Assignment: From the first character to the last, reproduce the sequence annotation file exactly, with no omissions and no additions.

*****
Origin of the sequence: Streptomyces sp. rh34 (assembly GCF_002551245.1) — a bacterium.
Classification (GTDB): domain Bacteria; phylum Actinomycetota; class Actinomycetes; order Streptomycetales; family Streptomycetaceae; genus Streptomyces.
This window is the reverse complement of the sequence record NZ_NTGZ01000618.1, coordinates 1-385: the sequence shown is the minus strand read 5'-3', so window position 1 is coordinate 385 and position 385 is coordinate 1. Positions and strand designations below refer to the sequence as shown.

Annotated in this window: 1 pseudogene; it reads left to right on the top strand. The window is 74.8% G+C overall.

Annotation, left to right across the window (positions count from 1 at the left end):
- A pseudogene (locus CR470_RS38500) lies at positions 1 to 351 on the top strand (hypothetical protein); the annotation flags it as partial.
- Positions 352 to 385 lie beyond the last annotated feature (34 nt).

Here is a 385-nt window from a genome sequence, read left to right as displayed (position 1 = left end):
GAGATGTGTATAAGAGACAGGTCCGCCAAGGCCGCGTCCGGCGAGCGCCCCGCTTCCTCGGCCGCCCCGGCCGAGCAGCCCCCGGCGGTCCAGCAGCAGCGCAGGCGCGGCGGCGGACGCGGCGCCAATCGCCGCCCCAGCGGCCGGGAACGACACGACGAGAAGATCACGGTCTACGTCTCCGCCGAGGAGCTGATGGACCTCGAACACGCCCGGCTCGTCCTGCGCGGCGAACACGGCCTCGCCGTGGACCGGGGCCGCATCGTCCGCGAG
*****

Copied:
Origin of the sequence: Streptomyces sp. rh34 (assembly GCF_002551245.1) — a bacterium.
Classification (GTDB): domain Bacteria; phylum Actinomycetota; class Actinomycetes; order Streptomycetales; family Streptomycetaceae; genus Streptomyces.
This window is the reverse complement of the sequence record NZ_NTGZ01000618.1, coordinates 1-385: the sequence shown is the minus strand read 5'-3', so window position 1 is coordinate 385 and position 385 is coordinate 1. Positions and strand designations below refer to the sequence as shown.

Annotated in this window: 1 pseudogene; it reads left to right on the top strand. The window is 74.8% G+C overall.

Annotation, left to right across the window (positions count from 1 at the left end):
- A pseudogene (locus CR470_RS38500) lies at positions 1 to 351 on the top strand (hypothetical protein); the annotation flags it as partial.
- Positions 352 to 385 lie beyond the last annotated feature (34 nt).

Here is a 385-nt window from a genome sequence, read left to right as displayed (position 1 = left end):
GAGATGTGTATAAGAGACAGGTCCGCCAAGGCCGCGTCCGGCGAGCGCCCCGCTTCCTCGGCCGCCCCGGCCGAGCAGCCCCCGGCGGTCCAGCAGCAGCGCAGGCGCGGCGGCGGACGCGGCGCCAATCGCCGCCCCAGCGGCCGGGAACGACACGACGAGAAGATCACGGTCTACGTCTCCGCCGAGGAGCTGATGGACCTCGAACACGCCCGGCTCGTCCTGCGCGGCGAACACGGCCTCGCCGTGGACCGGGGCCGCATCGTCCGCGAG